Last update: 30 March 2006
Some platforms (NetBSD, Ubuntu Linux, probably others too)
sometimes alter the Python version, appending letters, prefixing
minor numbers, etc., thus preventing the configuration script
from detecting it properly. If you know for sure
that what you have installed is at least 2.3.0, you can pass the
--with-python-force-detection switch to
configure; this will make the configuration script
skip the version detection.
From adesklets 0.5.0, you have a new adesklets_installer script (See Using adesklets.). It can help you download and unpack new or updated desklets.
True. adesklets_installer just notify you of updates, download, check and unpack desklets, but it is still your duty to see their README, fulfill their requirements, start, stop and configure them.
But frankly, it is that difficult? Most people does not change their desklets settings very often anyway. This is was deliberate choice from our part: the goal of adesklets has always been to minimize overall code complexity, leading to a leaner, tighter, more consistent package. Why solving in a long, tedious, hard to write and maintain software all the corner cases a smart user can figure out in minutes with proper documentation?
If full automation is what you crave, have a look at the alternatives to adesklets (See About adesklets.).
ImportError: No module named adeskletserror from the Python interpreter. What's happening?
It means what is written: python cannot find the
adesklets package; maybe it did not get installed,
or it did get installed in the wrong place.
sed -n '/PYTHON_SITE_PKG/p' Makefile
is included in :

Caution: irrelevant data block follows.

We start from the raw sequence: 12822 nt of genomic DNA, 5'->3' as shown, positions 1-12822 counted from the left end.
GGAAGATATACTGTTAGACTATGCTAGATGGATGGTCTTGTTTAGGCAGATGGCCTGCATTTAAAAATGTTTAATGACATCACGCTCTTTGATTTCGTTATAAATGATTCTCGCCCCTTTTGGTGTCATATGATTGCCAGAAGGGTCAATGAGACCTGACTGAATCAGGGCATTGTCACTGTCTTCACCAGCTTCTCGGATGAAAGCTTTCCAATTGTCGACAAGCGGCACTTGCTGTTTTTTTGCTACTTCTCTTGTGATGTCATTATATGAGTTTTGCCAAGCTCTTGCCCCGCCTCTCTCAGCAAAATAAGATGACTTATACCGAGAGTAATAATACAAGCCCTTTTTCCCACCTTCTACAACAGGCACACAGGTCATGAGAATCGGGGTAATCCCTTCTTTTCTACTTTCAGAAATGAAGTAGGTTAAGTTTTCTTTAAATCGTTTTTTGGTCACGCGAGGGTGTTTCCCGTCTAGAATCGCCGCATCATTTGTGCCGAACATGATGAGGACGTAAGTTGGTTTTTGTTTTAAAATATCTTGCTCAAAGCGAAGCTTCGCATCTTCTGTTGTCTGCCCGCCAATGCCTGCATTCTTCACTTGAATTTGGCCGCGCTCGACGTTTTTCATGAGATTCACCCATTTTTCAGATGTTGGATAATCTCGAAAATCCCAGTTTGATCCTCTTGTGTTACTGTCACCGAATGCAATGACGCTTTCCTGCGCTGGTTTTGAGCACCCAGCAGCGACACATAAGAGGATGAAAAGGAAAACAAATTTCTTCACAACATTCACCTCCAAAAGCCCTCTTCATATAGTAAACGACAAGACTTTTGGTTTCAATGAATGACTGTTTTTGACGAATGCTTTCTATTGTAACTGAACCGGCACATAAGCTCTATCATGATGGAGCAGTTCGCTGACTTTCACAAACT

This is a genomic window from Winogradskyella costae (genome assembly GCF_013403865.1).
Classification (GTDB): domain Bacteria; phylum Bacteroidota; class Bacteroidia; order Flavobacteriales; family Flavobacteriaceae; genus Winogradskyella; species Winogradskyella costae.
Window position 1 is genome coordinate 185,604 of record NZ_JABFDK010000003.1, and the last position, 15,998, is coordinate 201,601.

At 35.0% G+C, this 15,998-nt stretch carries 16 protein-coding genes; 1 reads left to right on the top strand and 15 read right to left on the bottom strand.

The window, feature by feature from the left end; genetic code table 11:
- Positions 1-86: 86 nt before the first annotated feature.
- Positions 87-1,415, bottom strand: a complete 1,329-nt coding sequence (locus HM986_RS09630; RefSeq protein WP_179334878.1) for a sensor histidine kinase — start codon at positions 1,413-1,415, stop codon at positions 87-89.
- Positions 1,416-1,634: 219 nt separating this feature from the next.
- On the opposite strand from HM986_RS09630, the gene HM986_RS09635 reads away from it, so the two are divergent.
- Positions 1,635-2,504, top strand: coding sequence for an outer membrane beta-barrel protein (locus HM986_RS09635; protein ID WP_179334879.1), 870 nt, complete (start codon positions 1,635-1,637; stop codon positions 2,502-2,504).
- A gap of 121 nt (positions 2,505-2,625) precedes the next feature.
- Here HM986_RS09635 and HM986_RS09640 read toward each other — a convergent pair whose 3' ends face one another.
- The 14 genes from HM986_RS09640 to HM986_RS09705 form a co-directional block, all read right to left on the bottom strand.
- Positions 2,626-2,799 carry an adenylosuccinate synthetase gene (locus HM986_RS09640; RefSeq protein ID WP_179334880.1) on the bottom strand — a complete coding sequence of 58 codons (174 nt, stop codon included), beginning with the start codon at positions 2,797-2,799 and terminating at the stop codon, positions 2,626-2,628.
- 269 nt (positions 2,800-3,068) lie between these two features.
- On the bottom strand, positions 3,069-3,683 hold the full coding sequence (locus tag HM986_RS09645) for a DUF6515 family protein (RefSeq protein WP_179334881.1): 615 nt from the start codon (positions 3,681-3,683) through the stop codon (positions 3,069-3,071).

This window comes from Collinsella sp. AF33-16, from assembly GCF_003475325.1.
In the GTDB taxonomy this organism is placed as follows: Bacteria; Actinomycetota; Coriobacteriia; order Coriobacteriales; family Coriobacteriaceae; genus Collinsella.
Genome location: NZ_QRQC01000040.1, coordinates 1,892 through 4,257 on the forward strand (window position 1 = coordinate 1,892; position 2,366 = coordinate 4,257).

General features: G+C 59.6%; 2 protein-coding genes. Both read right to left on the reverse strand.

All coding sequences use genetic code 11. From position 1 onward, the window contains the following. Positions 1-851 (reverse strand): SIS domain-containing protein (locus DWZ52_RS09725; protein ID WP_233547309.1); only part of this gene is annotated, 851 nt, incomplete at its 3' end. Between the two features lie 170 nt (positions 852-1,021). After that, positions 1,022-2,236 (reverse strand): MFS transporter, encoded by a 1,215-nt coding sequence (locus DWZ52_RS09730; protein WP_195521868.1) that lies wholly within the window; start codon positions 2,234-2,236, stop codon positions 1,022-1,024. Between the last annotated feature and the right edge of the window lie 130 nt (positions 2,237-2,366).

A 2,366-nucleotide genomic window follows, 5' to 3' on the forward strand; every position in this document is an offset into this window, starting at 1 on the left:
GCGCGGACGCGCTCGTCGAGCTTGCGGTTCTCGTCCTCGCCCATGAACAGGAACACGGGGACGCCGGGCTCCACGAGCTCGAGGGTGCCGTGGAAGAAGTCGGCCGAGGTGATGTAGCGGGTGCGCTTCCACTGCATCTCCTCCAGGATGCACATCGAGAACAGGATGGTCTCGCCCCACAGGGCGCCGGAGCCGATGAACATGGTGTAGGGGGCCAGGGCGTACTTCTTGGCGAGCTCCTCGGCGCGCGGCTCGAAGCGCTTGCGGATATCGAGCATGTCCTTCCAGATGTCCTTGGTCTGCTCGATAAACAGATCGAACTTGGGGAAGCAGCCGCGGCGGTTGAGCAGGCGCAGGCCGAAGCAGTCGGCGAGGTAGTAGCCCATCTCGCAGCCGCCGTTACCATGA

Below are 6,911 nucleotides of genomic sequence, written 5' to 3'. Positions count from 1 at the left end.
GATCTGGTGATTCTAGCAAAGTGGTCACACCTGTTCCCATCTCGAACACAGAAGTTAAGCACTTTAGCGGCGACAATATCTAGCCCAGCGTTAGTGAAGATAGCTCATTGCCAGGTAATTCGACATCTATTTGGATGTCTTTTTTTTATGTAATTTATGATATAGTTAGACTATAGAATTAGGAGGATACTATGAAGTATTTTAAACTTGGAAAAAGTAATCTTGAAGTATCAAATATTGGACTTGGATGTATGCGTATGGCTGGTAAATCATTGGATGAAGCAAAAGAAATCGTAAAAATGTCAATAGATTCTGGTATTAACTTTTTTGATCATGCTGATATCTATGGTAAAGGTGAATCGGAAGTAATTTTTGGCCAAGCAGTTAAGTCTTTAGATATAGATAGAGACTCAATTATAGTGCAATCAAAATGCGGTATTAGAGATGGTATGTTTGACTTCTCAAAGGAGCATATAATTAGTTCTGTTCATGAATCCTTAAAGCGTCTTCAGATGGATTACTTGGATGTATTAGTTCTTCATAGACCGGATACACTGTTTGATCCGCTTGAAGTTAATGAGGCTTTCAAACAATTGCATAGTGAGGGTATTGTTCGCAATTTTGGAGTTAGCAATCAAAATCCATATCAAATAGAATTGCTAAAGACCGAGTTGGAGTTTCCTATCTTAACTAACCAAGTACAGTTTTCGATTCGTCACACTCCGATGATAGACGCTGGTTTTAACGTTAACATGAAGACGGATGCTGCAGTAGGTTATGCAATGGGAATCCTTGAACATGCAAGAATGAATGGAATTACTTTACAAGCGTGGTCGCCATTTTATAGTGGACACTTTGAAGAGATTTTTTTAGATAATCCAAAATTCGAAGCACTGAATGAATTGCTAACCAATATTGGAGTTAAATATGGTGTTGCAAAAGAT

echo 'import sys; print sys.path' | python
If not, you can still manually move the
adesklets directory from
PYTHON_SITE_PKG to any
path displayed by this last command.
ADESKLETSError: adesklets process exitederror from the Python interpreter. What is this?
This is a generic error telling you something is off with the low-level interpreter, critical enough to cause it to exit. If you are lucky, you will have at the end of the line a dash, followed by a descriptive message telling you what went wrong. In that case, if you have difficulty understanding it, just seek help online. If no clue is given to you regarding the error origin, try this from a pseudo-terminal under X:
echo x_status | adesklets :
You should normally get something similar to:
event: ready! command 0 ok: x_status 1 (connected to ':0.0')
If you do, you are probably using a system (archlinux for instance), on which
PATH variable for the Python interpreter differs
from what is inherited from standard environment, which causes
the Python package to fail to launch adesklets as a child
process. On such systems, make sure to install adesklets using an appropriate
--prefix switch at the configuration stage. For
instance, on most recent Linux platforms, you should use:
If you get errors similar to:
python: Modules/gcmodule.c:275: visit_decref: Assertion `gc->gc.gc_refs != 0' failed. Aborted
It means your installment of Python has a corrupted garbage collector; it is often caused by incorrect or aggressive optimization during the compilation. Just recompiling a stock python environment from http://python.org/ usually solves this.